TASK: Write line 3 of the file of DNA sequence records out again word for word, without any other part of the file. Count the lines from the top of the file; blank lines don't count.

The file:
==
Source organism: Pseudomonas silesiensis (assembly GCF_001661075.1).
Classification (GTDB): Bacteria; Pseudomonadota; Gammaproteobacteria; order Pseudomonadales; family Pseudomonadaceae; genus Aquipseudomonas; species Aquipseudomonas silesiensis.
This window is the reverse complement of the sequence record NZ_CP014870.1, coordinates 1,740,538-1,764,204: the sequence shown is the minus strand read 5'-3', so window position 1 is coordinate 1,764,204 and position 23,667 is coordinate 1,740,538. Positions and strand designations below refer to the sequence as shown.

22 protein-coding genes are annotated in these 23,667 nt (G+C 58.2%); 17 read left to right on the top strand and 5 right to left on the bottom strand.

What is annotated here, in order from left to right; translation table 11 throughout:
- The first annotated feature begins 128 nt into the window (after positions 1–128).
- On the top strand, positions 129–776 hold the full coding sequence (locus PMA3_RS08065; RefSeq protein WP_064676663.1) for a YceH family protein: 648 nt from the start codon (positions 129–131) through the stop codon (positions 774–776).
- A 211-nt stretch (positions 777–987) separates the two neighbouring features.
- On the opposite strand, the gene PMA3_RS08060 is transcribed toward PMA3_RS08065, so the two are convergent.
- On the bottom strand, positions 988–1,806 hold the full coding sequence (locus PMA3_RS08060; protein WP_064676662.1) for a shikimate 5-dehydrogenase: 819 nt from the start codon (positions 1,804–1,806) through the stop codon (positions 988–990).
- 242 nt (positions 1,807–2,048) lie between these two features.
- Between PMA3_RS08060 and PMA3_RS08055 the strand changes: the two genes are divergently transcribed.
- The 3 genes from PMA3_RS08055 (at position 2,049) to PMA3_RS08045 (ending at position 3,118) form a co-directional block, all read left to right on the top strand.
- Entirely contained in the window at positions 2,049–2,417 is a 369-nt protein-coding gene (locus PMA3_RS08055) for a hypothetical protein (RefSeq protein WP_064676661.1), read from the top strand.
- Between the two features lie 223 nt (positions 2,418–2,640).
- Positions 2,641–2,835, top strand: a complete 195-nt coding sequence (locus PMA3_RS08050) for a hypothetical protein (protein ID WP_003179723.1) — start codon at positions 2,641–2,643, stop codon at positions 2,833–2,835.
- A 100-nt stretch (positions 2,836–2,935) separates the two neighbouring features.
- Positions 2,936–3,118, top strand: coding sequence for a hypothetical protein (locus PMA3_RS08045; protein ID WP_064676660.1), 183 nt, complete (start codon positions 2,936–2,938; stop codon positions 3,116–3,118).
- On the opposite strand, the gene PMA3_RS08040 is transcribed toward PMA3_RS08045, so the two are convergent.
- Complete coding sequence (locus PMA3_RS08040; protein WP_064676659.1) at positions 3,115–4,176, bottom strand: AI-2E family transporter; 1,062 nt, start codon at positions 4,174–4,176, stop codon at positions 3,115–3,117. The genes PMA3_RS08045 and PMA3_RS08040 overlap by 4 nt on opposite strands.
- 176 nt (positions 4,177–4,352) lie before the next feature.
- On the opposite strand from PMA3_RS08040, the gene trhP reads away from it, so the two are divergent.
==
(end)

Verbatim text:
This window is the reverse complement of the sequence record NZ_CP014870.1, coordinates 1,740,538-1,764,204: the sequence shown is the minus strand read 5'-3', so window position 1 is coordinate 1,764,204 and position 23,667 is coordinate 1,740,538. Positions and strand designations below refer to the sequence as shown.